Priti Patel's Quarantine Plan Will Mean 'Two-Tier’ Treatment Of NHS Staff, Unions Warn

Doctors can go straight back to work but lower-paid staff could have to isolate for 14 days on unpaid leave.

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Priti Patel’s 14-day quarantine plan will lead to “two-tier” treatment of English NHS and social care staff who travel overseas, health unions have warned.

Unison and the GMB hit out after hospitals advised that “non-clinical” workers such as healthcare assistants, cleaners and support staff would have to self-isolate for two weeks unpaid or take the time from their annual leave.

But the advice for staff, seen by HuffPost UK, also makes clear that doctors, nurses and other “registered” NHS workers can travel abroad and then go straight back to work without the fortnight’s quarantine.

The 14-day restriction, which began on Monday, requires all passengers arriving in the UK from around the world to fill in forms to confirm they will self-isolate before being free to carry on their business or work.

Home secretary Patel tried to distance herself personally from the crackdown, which critics claim lacks any independent scientific backing, telling MPs on Monday it was “not my plan” but the plan of several Whitehall departments.

The move has faced huge opposition from Tory MPs, the airline industry and others who fear it will mean the loss of trade and tourism in coming months, as well as the effective write-off of foreign holidays for millions of Britons of all incomes.

But along with hauliers, defence and diplomatic staff, there are exemptions to the quarantine for “registered health or care professionals travelling to the UK to provide essential healthcare, including where this is not related to coronavirus”, Home Office guidance states.

Emails to staff in hospitals in London state that such registered staff will be able to return to work following “any international travel” as long as they have proof of their professional registration and an employment contract or letter from their NHS trust.

However non-clinical staff or staff not registered such as healthcare assistants and physician associates, will need to carry out the 14-day self-isolation on return from any international travel, before returning to work. The period should be taken as “unpaid leave, annual leave (paid) or home working (with line manager agreement)”. In many cases, home working is impossible.

The Department of Health and Social Care (DHSC) confirmed that the exemption only applied to staff who were members of registered bodies regulated by the NHS Reform and Health Care Professions Act 2002.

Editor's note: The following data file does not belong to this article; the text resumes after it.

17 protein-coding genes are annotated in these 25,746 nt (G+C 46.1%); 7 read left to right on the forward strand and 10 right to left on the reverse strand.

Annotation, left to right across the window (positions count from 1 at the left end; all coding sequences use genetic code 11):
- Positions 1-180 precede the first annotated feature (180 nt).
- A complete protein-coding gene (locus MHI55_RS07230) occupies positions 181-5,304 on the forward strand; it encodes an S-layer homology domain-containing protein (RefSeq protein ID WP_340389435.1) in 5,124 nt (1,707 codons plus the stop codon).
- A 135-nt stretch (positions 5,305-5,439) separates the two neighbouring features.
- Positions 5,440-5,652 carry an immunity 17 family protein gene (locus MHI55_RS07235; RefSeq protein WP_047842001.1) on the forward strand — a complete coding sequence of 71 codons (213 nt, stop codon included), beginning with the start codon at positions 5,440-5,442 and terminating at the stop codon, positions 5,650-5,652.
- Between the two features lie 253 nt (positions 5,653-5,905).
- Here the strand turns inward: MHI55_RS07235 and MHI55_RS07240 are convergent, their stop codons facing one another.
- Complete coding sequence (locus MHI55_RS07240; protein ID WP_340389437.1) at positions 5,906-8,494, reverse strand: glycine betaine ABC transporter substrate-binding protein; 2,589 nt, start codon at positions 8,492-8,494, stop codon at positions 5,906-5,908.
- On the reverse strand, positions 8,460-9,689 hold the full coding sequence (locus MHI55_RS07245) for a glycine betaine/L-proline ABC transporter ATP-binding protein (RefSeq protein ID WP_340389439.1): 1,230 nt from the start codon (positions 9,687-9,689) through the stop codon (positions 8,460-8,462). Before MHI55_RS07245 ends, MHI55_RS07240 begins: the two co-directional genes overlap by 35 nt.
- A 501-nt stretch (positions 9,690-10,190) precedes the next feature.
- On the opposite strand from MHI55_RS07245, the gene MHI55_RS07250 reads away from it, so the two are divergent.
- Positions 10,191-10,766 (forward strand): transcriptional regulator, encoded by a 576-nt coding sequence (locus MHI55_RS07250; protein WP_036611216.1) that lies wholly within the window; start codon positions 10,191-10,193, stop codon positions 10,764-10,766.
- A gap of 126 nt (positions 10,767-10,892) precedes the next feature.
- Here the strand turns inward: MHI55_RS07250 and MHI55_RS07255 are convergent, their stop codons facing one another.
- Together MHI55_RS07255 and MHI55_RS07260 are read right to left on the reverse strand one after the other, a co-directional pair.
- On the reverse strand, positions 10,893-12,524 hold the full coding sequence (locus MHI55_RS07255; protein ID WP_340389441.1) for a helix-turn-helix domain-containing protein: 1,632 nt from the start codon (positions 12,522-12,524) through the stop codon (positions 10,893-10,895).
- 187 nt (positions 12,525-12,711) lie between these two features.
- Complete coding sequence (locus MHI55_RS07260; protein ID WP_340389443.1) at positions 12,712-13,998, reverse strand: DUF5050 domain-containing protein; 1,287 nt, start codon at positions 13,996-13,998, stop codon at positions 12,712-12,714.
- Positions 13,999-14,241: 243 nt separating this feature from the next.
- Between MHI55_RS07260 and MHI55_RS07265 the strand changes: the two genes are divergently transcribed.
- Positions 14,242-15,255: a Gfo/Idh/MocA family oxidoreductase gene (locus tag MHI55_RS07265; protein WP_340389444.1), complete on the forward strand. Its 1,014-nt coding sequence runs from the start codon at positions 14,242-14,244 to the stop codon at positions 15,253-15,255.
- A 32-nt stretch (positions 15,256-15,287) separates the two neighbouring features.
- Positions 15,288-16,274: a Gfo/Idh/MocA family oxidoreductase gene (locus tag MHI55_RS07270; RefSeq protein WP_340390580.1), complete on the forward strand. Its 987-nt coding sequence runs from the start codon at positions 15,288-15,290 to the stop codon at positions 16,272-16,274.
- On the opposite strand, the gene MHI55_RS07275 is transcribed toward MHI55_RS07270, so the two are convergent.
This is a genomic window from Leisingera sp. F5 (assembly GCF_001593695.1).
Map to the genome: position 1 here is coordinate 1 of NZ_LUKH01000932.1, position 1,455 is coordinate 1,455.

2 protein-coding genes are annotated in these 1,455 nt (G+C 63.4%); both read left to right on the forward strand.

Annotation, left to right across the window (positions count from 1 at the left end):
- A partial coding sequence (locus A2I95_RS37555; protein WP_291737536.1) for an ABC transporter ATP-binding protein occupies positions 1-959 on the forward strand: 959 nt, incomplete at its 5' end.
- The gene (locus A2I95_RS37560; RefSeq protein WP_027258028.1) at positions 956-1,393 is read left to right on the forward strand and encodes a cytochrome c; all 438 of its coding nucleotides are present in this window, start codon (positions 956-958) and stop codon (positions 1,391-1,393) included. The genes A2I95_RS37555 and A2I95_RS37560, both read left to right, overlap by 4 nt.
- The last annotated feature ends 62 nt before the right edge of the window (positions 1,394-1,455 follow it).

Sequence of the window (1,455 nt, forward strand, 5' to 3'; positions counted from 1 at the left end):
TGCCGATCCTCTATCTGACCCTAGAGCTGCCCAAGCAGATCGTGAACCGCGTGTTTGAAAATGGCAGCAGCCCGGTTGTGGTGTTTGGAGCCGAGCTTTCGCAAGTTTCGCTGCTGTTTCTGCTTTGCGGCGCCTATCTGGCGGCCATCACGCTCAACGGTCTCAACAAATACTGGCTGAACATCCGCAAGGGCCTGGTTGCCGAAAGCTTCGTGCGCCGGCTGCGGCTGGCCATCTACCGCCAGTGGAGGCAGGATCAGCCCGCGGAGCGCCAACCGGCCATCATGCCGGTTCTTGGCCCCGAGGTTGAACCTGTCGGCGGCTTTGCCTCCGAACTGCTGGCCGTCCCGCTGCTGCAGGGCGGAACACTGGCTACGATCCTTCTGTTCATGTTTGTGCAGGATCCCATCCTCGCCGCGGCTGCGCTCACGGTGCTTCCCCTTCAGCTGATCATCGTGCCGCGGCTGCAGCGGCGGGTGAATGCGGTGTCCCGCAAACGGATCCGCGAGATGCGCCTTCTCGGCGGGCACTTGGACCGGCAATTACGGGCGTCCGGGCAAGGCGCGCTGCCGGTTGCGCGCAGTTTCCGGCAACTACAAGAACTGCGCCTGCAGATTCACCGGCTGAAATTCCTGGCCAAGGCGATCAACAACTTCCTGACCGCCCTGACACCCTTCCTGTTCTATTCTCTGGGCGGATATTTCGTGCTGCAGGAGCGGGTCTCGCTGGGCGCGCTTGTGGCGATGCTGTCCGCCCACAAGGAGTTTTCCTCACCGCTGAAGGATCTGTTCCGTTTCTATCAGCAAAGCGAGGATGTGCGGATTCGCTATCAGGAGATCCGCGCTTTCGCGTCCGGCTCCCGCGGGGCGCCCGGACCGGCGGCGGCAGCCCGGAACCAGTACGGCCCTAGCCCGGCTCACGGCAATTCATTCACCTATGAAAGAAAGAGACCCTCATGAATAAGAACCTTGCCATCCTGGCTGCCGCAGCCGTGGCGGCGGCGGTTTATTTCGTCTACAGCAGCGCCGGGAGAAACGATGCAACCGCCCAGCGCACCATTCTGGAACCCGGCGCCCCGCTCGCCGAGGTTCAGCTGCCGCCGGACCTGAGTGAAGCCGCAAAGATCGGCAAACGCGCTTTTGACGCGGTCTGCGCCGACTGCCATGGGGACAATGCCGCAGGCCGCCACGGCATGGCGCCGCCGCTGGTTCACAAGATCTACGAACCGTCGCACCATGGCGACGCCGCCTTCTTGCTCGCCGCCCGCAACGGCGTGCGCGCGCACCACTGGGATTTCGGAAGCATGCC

Such bodies include the General Medical Council (GMC), Nursing and Midwifery Council (NMC) Health and Care Professional Council (HCPC) and General Dental Council (GDC).


Unions pointed out that while the public had rightly used the Clap For Carers to praise all NHS and social care staff without exception, it appeared that ministers had decided to divide up staff when it came to quarantine.

Unison assistant general secretary Christina McAnea said: “For quarantine to be effective, it should have been brought in weeks ago.

“Cherry-picking workers is not only unfair but will also create a two-tier system where NHS and care staff are treated differently. And that can’t be right.”

GMB union national officer, Rachel Harrison said: “Any exemptions need to be applied fairly and consistently across the NHS and Care Staff.

“It can’t just be highly paid clinicians who are exempt, but the lower paid who are also key workers and essential to the running our NHS. Their efforts and sacrifices are just as important to keep the service running.

“There also has to be consideration about the potential equality impacts. A lot of staff choosing to go abroad at this time, are going for family abroad reasons and we’d expect compassionate leave on full pay for quarantine periods for these people.”

The DHSC stressed that current Foreign Office travel advice made clear only essential travel rather than holidays were advised. But it said that if staff who are not eligible for an exemption do choose to travel, it should be a local decision on whether they need to use annual or unpaid leave.

“The regulations are clear – anyone who comes to England from overseas will be required to self-isolate for 14 days, unless they are one of the few groups who are exempt,” a spokesperson said.

“These exemptions include registered health and care professionals who are required by their employer to start work within 14 days of arriving in the UK.”

Care workers in England will also not be exempt from the travel ban, because their profession currently lacks a registered body, unlike Wales and Northern Ireland. Scotland has tougher rules which mean not even NHS staff will be exempt from the quarantine rules.

A spokesperson for NHS England said that the trusts appeared to have faithfully reflected the advice issued by the Home Office.


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